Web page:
Fall 2021: Core Courses
ENGL 3020 | Fiction | Baumgartner
Prerequisites: ENGL 1020 or equivalent. This course will focus on the study of fiction as a genre. Special attention will be given to form and technique in the short story and novel. We will read and discuss fiction from a range of cultures and traditions, including stories by Ambrose Bierce, Kate Chopin, Anton Chekhov, James Baldwin, Eudora Welty, Flannery O’Connor, Ursula K. Le Guin, Gabriel García Márquez, Andre Dubus, Amy Hempel, and many others.
The Norton Anthology of Short Fiction, 8th Edition (Full), edited by Richard Bausch and R.V. Cassill [ISBN13: 978-0-393-93775-6]
ENGL 3141 | Creative Writing I: Poetry | Graves
Prerequisite(s): ENGL 1020 or equivalent; and one 2000-level literature course. Creative Writing I will focus on poetry this fall. This class is designed to help you learn the techniques, habits, and discipline of writing literary poems. We will study in the whole craft of writing poetry, generally based on the model used successfully in the other arts, and will learn by observing, imitating, and practicing the approaches used by accomplished poets. It is not simply a “writing workshop,” though we will spend a good deal of time considering and discussing poems that you write and submit to the class. We will read great poems from the past and present, and do our best to write some great poems of our own.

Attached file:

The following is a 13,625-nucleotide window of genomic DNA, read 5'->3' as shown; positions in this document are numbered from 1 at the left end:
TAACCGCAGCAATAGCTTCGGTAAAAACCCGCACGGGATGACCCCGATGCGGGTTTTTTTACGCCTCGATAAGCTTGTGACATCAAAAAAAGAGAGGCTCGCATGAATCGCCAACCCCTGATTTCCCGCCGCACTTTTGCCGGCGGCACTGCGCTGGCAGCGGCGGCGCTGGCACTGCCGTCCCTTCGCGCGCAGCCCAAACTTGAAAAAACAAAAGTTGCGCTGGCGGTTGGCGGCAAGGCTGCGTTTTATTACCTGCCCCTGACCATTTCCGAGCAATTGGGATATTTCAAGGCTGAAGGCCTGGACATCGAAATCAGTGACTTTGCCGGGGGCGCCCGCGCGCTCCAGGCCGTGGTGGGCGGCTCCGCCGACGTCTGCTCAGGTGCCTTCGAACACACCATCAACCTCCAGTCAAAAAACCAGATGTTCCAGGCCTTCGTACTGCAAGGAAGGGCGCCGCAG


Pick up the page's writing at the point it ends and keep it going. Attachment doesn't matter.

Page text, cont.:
A Book of Luminous Things, edited by Czeslaw Milosz, ISBN: 0156005743
The Poetry Home Repair Manual, by Ted Kooser, ISBN: 0803259786.
ENGL 4907 | Creative Writing II: Fiction | Baumgartner
Prerequisites: ENGL 3142 or permission of the instructor. In this advanced workshop course, students will read contemporary short fiction from a range of cultures and traditions, and have an opportunity to write and submit new work of their own. Special emphasis will be given to advanced issues of form and technique in the short story. We will observe—and attempt to emulate—the process used by writers of successful literary fiction. After we’ve examined some of the finest published stories around, we’ll shift our attention to exploring outstanding student fiction submitted for workshop. Although we will dedicate a significant portion of the semester to student writing, you should come prepared to read and write critically (as well as creatively) on a weekly basis.
The Anchor Book of New American Short Stories, by Ben Marcus (editor) [ISBN-13: 978-1400034826]
The Girl in the Flammable Skirt: Stories, by Aimee Bender [978-0385492164]
Burning Bright: Stories, by Ron Rash [ISBN-13: 978-0061804120].
Please see The Clarion on the Literature and Language webpage for complete details on all courses offered in the department.